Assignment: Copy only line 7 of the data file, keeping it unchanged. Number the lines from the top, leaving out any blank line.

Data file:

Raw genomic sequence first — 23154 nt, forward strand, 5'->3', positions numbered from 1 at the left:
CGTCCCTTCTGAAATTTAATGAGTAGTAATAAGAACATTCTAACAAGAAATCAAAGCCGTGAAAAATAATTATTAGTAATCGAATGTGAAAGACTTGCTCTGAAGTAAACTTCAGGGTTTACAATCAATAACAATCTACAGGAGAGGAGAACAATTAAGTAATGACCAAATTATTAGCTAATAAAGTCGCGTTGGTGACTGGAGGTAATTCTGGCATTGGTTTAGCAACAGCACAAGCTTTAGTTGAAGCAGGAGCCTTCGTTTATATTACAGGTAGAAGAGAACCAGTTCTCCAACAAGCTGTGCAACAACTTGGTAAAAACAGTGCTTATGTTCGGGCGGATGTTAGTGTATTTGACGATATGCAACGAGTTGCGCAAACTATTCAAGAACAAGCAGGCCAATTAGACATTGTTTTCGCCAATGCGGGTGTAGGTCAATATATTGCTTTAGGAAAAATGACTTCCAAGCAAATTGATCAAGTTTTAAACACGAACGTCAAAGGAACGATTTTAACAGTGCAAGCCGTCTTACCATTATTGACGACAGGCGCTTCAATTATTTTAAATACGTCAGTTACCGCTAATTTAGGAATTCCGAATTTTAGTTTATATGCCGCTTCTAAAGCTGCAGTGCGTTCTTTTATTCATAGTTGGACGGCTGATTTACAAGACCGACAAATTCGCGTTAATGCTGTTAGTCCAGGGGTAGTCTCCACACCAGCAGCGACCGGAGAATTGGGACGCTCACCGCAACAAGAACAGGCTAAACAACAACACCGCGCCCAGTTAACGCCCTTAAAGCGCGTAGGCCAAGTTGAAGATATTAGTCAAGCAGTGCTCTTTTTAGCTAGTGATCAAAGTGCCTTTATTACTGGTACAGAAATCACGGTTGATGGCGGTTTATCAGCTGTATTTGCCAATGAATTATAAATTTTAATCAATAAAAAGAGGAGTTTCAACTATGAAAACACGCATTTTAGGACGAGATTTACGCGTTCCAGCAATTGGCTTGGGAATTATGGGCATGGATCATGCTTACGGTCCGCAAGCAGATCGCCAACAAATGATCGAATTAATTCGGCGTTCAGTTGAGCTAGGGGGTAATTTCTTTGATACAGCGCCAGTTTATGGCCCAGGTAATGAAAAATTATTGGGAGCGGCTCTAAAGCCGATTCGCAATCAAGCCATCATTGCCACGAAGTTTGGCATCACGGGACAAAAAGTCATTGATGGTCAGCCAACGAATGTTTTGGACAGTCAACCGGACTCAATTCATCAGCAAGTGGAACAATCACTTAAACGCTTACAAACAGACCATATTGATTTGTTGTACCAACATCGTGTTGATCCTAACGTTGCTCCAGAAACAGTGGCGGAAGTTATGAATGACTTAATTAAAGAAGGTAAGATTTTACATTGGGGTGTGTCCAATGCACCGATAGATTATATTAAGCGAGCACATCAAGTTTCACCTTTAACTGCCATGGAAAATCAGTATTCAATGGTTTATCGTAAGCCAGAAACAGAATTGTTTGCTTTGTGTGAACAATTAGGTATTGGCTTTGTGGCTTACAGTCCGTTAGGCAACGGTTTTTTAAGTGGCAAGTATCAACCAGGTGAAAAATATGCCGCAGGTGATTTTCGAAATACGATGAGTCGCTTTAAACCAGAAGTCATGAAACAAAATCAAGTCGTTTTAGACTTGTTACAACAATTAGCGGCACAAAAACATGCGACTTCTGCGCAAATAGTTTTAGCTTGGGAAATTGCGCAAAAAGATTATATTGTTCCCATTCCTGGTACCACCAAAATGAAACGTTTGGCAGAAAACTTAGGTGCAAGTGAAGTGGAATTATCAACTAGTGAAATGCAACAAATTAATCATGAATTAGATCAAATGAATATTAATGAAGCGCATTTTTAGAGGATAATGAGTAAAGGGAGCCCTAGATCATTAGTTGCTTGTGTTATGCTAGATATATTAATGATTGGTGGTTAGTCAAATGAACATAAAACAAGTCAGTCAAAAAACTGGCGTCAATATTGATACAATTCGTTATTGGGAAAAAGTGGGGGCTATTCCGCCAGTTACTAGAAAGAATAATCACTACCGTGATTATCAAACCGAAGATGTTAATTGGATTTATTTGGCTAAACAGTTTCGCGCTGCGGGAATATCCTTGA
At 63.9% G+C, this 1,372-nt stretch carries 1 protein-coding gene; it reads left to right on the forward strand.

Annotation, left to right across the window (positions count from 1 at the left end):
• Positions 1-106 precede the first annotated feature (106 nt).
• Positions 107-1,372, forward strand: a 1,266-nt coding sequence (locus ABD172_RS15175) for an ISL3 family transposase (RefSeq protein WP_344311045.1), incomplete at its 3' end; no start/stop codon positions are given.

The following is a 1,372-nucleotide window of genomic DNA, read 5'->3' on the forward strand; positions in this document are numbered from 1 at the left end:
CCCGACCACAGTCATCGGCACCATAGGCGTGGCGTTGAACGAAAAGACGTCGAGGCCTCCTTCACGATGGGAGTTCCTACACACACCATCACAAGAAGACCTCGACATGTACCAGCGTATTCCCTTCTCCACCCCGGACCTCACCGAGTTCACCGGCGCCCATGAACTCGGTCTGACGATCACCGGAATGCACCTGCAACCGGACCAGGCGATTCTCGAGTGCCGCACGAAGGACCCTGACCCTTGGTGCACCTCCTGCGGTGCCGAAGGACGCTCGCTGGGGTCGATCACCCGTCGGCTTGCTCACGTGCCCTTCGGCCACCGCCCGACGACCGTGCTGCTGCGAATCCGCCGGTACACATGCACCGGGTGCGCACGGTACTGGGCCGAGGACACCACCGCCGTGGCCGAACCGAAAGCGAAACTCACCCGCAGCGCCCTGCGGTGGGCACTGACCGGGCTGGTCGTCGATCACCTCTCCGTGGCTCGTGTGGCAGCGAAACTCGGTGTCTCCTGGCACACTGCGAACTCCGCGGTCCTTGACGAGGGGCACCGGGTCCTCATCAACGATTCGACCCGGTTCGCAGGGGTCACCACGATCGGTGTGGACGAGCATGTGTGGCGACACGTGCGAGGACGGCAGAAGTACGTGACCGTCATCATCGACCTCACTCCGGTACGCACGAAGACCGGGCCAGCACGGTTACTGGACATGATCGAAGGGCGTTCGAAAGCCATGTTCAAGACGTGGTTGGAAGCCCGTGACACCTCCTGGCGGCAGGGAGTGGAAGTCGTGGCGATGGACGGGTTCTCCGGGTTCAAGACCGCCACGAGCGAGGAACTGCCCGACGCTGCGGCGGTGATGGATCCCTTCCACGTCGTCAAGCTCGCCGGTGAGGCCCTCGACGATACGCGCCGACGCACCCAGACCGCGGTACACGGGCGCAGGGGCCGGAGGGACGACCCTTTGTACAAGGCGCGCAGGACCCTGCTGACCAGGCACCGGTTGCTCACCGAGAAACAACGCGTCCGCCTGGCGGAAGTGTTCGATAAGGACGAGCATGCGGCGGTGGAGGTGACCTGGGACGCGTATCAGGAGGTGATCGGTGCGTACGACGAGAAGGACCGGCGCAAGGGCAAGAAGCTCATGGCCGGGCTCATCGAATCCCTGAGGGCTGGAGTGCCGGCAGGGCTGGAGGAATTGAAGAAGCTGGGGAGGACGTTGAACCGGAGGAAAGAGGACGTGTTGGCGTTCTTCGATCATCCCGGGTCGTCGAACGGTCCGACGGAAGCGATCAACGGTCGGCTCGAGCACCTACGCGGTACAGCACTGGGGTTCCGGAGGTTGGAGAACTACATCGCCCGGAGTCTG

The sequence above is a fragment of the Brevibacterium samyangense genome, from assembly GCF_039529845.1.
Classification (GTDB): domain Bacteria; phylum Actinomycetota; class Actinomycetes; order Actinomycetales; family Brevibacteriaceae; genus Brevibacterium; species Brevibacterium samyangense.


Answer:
The following is a 1,372-nucleotide window of genomic DNA, read 5'->3' on the forward strand; positions in this document are numbered from 1 at the left end: